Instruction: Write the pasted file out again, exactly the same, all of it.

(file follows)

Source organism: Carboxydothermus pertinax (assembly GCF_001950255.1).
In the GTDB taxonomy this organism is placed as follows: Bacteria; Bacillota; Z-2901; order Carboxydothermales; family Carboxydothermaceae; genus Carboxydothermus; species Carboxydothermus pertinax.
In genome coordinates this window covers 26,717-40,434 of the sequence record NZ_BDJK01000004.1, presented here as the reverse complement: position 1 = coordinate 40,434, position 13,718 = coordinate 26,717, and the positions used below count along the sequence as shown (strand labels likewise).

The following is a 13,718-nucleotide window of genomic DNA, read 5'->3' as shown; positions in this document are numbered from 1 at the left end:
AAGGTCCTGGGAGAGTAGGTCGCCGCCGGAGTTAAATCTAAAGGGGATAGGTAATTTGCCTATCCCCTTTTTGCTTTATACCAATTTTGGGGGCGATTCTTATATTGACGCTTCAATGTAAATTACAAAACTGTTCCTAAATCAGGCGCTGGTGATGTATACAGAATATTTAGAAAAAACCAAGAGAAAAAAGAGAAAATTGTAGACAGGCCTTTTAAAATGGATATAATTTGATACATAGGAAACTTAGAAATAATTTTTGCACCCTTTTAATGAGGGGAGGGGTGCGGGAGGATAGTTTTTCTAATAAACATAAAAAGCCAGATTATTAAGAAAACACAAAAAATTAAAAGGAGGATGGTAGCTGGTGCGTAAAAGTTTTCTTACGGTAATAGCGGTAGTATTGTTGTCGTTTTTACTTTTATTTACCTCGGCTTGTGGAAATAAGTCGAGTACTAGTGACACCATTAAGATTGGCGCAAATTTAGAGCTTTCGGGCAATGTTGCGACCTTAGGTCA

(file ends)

Source organism: Carboxydothermus pertinax (assembly GCF_001950255.1).
In the GTDB taxonomy this organism is placed as follows: Bacteria; Bacillota; Z-2901; order Carboxydothermales; family Carboxydothermaceae; genus Carboxydothermus; species Carboxydothermus pertinax.
In genome coordinates this window covers 26,717-40,434 of the sequence record NZ_BDJK01000004.1, presented here as the reverse complement: position 1 = coordinate 40,434, position 13,718 = coordinate 26,717, and the positions used below count along the sequence as shown (strand labels likewise).

The following is a 13,718-nucleotide window of genomic DNA, read 5'->3' as shown; positions in this document are numbered from 1 at the left end:
AAGGTCCTGGGAGAGTAGGTCGCCGCCGGAGTTAAATCTAAAGGGGATAGGTAATTTGCCTATCCCCTTTTTGCTTTATACCAATTTTGGGGGCGATTCTTATATTGACGCTTCAATGTAAATTACAAAACTGTTCCTAAATCAGGCGCTGGTGATGTATACAGAATATTTAGAAAAAACCAAGAGAAAAAAGAGAAAATTGTAGACAGGCCTTTTAAAATGGATATAATTTGATACATAGGAAACTTAGAAATAATTTTTGCACCCTTTTAATGAGGGGAGGGGTGCGGGAGGATAGTTTTTCTAATAAACATAAAAAGCCAGATTATTAAGAAAACACAAAAAATTAAAAGGAGGATGGTAGCTGGTGCGTAAAAGTTTTCTTACGGTAATAGCGGTAGTATTGTTGTCGTTTTTACTTTTATTTACCTCGGCTTGTGGAAATAAGTCGAGTACTAGTGACACCATTAAGATTGGCGCAAATTTAGAGCTTTCGGGCAATGTTGCGACCTTAGGTCA